Page URL: https://www.bionews.org.uk/page_89779

Gene therapy cures blind mice

14 August 2005
By BioNews
Appeared in BioNews 321

US scientists have used gene therapy to successfully treat mice with a rare genetic disorder that causes blindness, called retinoschisis. The researchers, based at the University of Florida Genetics Institute, say their method could eventually be used to treat a range of eye diseases in humans.

Retinoschisis causes the retina to split in the middle, leading to gradual sight loss in affected children. There is currently no cure for the disorder, which is usually first detected in boys between five and ten years of age. In healthy eyes, the cells of the retina usually make a protein called retinoschisin, which acts like glue to stick the layers of the retina together. But in children with retinoschisis, this protein is missing, so the layers separate and tiny cysts form, causing blindness.

In the latest study, the scientists used mice with symptoms of retinoschisis equivalent to those of a ten-year-old boy affected by the disease. They injected a healthy copy of the human RS1 gene- which makes the retinoschisin protein - into the right eyes of the mice. Six months later, the team used a laser opthalmoscope to look at the inside of the animals' eyes, and found that while cysts had appeared in the untreated eyes, the treated eyes appeared healthy. The light-detecting rod and cone cells were unaffected, and the layers of the retina were intact.

The researchers, who published their findings in the journal Molecular Therapy, say that the protein made by the therapeutic gene could move within the retina to its target sites, and that the beneficial changes appeared to be long-lasting. They say that it may now take two to five years to try out the treatment in human patients, because of the need for safety studies. The team also say the work has promising implications for other genetic eye diseases that affect the eye's ability to process light, such as retinitis pigmentosa.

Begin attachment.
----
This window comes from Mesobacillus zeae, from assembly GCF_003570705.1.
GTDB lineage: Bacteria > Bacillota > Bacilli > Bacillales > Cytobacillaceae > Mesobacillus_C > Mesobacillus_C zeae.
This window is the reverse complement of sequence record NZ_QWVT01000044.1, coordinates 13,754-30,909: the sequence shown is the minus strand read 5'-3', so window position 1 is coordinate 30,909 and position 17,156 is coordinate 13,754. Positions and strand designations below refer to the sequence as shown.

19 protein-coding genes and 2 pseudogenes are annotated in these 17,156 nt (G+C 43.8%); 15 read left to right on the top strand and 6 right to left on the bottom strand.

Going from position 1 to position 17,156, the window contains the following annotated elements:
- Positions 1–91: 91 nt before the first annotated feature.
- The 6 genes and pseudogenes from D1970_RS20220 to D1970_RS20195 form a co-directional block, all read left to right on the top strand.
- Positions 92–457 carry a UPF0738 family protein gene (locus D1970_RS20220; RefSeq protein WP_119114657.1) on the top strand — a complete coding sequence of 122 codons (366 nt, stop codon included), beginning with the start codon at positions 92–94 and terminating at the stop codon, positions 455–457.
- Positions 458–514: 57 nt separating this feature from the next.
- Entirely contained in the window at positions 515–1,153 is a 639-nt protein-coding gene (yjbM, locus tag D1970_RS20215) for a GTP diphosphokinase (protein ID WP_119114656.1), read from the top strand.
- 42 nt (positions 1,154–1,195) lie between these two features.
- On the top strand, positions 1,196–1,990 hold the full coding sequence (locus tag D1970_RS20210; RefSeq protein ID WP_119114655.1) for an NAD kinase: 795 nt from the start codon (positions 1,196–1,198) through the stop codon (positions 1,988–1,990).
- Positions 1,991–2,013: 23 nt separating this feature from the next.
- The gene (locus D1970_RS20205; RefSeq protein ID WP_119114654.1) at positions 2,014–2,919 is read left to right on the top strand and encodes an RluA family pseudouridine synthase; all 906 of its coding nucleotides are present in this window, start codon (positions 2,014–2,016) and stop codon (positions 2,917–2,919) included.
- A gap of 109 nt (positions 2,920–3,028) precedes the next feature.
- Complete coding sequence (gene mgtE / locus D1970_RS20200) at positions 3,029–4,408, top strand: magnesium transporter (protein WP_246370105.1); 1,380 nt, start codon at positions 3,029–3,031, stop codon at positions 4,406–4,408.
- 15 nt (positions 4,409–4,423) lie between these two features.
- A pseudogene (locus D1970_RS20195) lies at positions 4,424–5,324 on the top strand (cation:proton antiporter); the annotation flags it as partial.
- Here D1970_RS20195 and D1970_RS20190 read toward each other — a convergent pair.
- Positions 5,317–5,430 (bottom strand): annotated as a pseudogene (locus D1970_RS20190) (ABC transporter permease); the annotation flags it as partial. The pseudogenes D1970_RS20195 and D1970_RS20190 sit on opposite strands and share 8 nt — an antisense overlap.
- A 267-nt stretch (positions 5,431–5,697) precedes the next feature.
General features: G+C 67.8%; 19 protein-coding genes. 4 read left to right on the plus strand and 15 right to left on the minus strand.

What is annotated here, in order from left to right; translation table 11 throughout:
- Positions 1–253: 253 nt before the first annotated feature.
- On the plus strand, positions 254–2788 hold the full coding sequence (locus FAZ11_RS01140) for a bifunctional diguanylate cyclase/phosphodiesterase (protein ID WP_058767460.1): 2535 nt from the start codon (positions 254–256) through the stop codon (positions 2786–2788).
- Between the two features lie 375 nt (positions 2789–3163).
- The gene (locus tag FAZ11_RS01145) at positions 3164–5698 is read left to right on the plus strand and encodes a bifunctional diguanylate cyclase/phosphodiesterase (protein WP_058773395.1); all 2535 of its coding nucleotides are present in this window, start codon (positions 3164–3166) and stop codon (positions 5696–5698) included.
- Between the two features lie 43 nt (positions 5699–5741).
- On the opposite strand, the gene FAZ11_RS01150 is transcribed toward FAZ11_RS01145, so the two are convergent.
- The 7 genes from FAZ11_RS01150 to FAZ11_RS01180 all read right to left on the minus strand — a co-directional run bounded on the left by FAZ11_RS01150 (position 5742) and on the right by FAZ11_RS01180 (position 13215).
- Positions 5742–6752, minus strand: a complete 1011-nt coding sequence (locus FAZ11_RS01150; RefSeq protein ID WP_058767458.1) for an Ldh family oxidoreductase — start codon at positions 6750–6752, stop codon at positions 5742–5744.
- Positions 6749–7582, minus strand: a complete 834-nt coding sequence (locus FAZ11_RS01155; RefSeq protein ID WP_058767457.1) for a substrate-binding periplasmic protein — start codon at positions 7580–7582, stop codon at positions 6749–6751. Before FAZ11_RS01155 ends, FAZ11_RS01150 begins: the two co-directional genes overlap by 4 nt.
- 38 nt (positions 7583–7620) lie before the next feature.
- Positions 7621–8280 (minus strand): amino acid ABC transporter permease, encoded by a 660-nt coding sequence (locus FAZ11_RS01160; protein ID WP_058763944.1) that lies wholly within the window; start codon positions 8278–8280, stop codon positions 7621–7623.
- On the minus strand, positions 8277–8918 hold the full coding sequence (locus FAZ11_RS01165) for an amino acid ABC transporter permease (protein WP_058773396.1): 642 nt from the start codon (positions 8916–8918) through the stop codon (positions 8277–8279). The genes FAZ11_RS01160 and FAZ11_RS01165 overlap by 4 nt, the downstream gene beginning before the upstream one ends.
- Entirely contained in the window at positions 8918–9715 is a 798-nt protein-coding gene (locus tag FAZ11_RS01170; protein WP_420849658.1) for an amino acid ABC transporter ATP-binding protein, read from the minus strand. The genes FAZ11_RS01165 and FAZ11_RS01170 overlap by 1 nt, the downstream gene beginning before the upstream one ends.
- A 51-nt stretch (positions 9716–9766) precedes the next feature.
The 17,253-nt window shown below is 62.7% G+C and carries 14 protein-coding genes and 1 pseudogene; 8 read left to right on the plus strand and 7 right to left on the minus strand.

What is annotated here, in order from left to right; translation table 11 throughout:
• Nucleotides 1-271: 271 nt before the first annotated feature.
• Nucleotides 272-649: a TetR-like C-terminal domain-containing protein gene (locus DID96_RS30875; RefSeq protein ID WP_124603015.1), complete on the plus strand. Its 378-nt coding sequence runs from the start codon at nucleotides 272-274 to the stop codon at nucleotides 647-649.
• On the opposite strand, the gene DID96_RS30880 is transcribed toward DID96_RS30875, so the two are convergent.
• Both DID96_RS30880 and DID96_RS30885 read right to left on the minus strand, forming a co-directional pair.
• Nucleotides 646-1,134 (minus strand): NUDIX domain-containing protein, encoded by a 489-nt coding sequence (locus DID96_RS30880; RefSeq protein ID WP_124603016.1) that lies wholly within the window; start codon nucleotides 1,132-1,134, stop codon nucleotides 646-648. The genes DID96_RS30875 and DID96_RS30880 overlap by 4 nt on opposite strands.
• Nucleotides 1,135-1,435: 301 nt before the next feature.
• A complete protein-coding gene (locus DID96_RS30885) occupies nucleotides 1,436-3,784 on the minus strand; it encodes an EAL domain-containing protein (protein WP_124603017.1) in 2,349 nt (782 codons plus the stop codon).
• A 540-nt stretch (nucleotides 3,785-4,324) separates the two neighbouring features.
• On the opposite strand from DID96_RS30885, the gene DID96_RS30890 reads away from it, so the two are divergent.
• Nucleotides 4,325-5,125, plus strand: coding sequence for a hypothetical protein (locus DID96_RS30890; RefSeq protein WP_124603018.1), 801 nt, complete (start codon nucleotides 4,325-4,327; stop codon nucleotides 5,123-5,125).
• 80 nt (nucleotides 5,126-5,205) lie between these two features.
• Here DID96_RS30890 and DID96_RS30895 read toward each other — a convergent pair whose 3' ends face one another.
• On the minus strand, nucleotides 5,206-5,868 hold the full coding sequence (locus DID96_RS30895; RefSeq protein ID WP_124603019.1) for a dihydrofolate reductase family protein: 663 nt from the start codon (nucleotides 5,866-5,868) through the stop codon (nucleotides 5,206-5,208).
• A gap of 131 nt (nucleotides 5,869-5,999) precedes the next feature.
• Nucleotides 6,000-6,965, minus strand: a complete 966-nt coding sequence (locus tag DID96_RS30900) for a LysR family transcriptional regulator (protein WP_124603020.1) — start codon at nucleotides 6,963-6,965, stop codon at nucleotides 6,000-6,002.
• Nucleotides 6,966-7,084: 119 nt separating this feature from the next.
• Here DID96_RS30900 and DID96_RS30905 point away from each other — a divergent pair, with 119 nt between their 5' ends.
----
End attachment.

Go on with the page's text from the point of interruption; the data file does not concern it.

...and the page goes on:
Meanwhile, US researcher Katherine High predicts that a successful gene therapy treatment for the blood clotting disorder haemophilia could be available in five years time. 'It has taken approximately 5-8 years to move from a cure for haemophilia in mice to a cure in dogs', she said, adding that the studies carried out on dogs had identified problems that had to be solved before trying the approach in humans. Professor High presented the latest findings last week at a meeting held in Sydney, Australia.

SOURCES & REFERENCES
Gene therapy prevents blindness in mice
Yahoo Daily News |  10 August 2005
Gene therapy to treat haemophilia
EurekaAlert |  9 August 2005
Scientists use gene transfer to prevent retinoschisis
News-Medical.net |  2 August 2005
RELATED ARTICLES FROM THE BIONEWS ARCHIVE
27 June 2011 - by Dr Lux Fatimathas 
Humans may retain a diminished ability to see the Earth's magnetic field, claims a new American study. Experiments were carried out to investigate the function of light-sensitive proteins called cryptochromes, in the eyes of fruit flies and Monarch butterflies...
27 June 2011 - by Dr Nadeem Shaikh 
A group of US scientists has successfully used a virus to deliver genes into monkey retinas that could potentially restore damaged photoreceptor cells. The findings could lead to gene therapies being developed to treat blindness and other eye conditions in humans...
28 March 2011 - by Dr Sophie Pryor 
US scientists have taken an important step towards using stem cells to treat age-related macular degeneration (AMD), the leading cause of blindness in the UK. The study demonstrates, for the first time, the ability to direct human iPS (induced pluripotent stem) cells to become...
20 September 2004 - by BioNews 
The first clinical trial based on a promising new technology called RNA interference (RNAi) is set to begin in the US, to treat a progressive eye disorder. The researchers hope to test the safety of the technique for treating a disease called wet age-related macular degeneration (AMD). This condition, which...
18 February 2002 - by BioNews 
Doctors have successfully used gene therapy in the treatment for a type of haemophilia, a condition caused by a defect in one of the genes which controls blood clotting. Sufferers bruise easily, are prone to nosebleeds, and have a risk of internal bleeding. A virus that had been genetically altered...
30 April 2001 - by BioNews 
Gene therapy has enabled dogs born blind because of an inherited disorder to have some of their sight restored. This is the first time that gene therapy of this type has proved to be successful in a large animal. The achievement might mean that the technique could be adapted to...
HAVE YOUR SAY
to add a Comment.

By posting a comment you agree to abide by the BioNews terms and conditions


Syndicate this story - click here to enquire about using this story.